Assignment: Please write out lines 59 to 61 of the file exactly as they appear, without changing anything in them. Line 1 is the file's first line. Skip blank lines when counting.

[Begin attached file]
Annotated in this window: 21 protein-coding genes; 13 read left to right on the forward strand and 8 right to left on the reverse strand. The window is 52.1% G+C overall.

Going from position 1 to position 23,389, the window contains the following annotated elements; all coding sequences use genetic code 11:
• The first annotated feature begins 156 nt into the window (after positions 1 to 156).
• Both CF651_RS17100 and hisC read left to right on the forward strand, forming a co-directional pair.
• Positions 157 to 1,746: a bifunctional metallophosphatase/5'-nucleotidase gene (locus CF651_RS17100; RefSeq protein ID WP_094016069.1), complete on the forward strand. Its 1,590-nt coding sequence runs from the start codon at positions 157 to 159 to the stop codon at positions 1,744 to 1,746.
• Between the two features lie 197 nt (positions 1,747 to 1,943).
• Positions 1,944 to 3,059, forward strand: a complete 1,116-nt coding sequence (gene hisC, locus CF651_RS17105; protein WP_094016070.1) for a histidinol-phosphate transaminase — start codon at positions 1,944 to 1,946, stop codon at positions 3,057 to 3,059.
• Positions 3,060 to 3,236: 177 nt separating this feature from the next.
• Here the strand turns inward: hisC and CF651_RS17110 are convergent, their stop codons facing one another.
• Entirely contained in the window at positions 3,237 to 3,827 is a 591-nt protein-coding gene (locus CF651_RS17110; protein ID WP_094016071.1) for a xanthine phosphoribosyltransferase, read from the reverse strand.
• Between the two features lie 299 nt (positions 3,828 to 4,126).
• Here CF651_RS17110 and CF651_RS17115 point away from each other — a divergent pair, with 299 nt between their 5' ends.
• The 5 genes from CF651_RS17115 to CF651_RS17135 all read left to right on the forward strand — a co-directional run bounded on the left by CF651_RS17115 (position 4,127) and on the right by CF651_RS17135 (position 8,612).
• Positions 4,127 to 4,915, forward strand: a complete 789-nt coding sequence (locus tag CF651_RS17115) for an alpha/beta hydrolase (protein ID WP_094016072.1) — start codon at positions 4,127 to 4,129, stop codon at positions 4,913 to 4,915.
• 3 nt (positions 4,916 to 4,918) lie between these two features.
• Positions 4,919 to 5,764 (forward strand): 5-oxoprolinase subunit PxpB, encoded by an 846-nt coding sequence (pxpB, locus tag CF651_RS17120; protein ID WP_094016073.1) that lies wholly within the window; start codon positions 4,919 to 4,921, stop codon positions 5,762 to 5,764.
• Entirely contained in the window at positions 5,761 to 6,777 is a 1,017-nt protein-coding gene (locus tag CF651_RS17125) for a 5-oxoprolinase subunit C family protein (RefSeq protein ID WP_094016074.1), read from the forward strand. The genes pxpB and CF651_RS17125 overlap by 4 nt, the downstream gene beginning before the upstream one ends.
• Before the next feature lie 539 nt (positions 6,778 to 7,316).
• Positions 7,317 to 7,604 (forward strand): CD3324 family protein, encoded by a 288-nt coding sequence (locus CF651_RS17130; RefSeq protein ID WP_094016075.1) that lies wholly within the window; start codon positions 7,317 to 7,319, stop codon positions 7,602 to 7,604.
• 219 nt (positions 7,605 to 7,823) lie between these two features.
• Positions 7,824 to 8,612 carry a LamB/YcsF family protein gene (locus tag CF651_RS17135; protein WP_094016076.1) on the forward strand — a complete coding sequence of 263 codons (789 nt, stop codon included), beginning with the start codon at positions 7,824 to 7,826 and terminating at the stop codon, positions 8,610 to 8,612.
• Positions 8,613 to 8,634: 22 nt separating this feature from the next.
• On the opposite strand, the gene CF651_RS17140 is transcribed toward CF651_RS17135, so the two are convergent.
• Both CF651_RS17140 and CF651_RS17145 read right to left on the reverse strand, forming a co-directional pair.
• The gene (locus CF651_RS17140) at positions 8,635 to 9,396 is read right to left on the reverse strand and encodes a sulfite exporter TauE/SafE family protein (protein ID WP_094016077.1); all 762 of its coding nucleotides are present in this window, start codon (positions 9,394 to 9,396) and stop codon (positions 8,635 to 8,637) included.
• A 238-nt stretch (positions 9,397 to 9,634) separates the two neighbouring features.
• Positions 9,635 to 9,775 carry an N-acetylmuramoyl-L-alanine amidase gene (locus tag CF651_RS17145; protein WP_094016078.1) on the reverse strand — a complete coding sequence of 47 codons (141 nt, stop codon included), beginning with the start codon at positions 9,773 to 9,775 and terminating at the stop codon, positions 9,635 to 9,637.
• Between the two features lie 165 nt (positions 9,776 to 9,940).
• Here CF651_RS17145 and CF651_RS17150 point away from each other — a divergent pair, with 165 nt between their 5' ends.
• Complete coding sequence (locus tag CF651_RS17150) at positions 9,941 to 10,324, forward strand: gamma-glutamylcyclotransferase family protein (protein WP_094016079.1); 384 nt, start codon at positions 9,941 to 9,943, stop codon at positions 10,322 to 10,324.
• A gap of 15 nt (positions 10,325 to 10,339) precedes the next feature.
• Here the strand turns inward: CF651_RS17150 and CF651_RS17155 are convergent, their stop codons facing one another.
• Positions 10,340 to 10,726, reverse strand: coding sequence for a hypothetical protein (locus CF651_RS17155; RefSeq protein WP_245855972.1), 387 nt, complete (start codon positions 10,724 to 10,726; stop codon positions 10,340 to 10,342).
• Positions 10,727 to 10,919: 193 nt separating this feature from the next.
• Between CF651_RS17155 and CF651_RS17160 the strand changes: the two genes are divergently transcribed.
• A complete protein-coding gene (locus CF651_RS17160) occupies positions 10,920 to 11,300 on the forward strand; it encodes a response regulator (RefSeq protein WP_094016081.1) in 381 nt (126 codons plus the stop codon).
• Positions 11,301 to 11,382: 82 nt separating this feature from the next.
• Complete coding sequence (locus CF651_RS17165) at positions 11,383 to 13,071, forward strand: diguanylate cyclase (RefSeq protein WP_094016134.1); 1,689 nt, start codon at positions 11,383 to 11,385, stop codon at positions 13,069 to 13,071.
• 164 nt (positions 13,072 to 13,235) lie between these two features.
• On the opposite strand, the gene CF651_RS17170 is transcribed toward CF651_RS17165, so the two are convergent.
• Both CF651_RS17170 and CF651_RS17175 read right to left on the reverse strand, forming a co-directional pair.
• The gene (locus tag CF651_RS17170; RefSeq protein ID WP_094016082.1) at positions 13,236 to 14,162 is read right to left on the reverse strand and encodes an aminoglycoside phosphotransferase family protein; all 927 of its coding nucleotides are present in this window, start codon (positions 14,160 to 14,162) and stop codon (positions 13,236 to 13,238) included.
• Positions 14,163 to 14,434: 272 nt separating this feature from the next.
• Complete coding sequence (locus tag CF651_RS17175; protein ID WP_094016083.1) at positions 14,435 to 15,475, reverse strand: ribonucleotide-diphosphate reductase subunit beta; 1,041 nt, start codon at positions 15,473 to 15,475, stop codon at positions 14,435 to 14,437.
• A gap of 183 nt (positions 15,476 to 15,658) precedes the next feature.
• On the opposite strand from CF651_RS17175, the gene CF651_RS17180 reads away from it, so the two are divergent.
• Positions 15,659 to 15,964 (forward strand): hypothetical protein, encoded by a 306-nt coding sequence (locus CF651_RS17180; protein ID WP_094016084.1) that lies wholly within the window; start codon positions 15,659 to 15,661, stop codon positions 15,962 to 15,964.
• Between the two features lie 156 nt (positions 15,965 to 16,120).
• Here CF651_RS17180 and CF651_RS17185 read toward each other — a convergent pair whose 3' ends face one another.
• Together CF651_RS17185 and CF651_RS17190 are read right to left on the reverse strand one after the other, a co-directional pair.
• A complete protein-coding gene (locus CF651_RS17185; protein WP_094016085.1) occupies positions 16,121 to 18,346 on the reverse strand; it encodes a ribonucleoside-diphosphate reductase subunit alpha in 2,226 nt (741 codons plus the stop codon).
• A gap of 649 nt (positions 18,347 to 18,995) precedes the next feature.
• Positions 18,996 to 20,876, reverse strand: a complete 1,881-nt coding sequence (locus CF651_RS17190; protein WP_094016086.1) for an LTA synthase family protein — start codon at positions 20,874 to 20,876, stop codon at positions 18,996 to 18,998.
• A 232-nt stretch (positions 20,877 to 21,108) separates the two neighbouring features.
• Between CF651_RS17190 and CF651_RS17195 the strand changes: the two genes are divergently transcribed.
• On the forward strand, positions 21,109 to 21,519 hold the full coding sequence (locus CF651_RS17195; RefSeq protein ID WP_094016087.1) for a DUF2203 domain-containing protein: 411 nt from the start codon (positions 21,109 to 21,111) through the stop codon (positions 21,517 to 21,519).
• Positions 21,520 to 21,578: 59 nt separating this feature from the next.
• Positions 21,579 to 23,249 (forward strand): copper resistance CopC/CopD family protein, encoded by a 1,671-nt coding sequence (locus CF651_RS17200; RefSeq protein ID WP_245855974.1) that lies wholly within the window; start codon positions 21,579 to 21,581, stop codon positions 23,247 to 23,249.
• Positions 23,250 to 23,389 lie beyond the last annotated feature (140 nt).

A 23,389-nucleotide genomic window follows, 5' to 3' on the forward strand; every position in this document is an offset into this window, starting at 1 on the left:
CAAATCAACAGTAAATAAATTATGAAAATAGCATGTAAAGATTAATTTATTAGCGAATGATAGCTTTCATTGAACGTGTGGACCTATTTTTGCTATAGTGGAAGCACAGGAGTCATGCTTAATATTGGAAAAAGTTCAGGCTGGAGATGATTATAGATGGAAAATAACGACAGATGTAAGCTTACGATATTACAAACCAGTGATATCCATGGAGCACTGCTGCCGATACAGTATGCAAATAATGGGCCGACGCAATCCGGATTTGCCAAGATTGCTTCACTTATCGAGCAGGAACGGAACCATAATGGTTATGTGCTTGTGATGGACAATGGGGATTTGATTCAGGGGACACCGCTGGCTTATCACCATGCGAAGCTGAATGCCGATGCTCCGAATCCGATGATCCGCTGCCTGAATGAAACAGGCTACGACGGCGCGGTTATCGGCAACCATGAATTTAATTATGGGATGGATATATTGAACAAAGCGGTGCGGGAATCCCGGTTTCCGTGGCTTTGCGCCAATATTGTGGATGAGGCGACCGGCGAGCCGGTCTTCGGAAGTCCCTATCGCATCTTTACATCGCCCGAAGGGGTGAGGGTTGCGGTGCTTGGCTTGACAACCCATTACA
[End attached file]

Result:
• Positions 23,250 to 23,389 lie beyond the last annotated feature (140 nt).

A 23,389-nucleotide genomic window follows, 5' to 3' on the forward strand; every position in this document is an offset into this window, starting at 1 on the left:
CAAATCAACAGTAAATAAATTATGAAAATAGCATGTAAAGATTAATTTATTAGCGAATGATAGCTTTCATTGAACGTGTGGACCTATTTTTGCTATAGTGGAAGCACAGGAGTCATGCTTAATATTGGAAAAAGTTCAGGCTGGAGATGATTATAGATGGAAAATAACGACAGATGTAAGCTTACGATATTACAAACCAGTGATATCCATGGAGCACTGCTGCCGATACAGTATGCAAATAATGGGCCGACGCAATCCGGATTTGCCAAGATTGCTTCACTTATCGAGCAGGAACGGAACCATAATGGTTATGTGCTTGTGATGGACAATGGGGATTTGATTCAGGGGACACCGCTGGCTTATCACCATGCGAAGCTGAATGCCGATGCTCCGAATCCGATGATCCGCTGCCTGAATGAAACAGGCTACGACGGCGCGGTTATCGGCAACCATGAATTTAATTATGGGATGGATATATTGAACAAAGCGGTGCGGGAATCCCGGTTTCCGTGGCTTTGCGCCAATATTGTGGATGAGGCGACCGGCGAGCCGGTCTTCGGAAGTCCCTATCGCATCTTTACATCGCCCGAAGGGGTGAGGGTTGCGGTGCTTGGCTTGACAACCCATTACA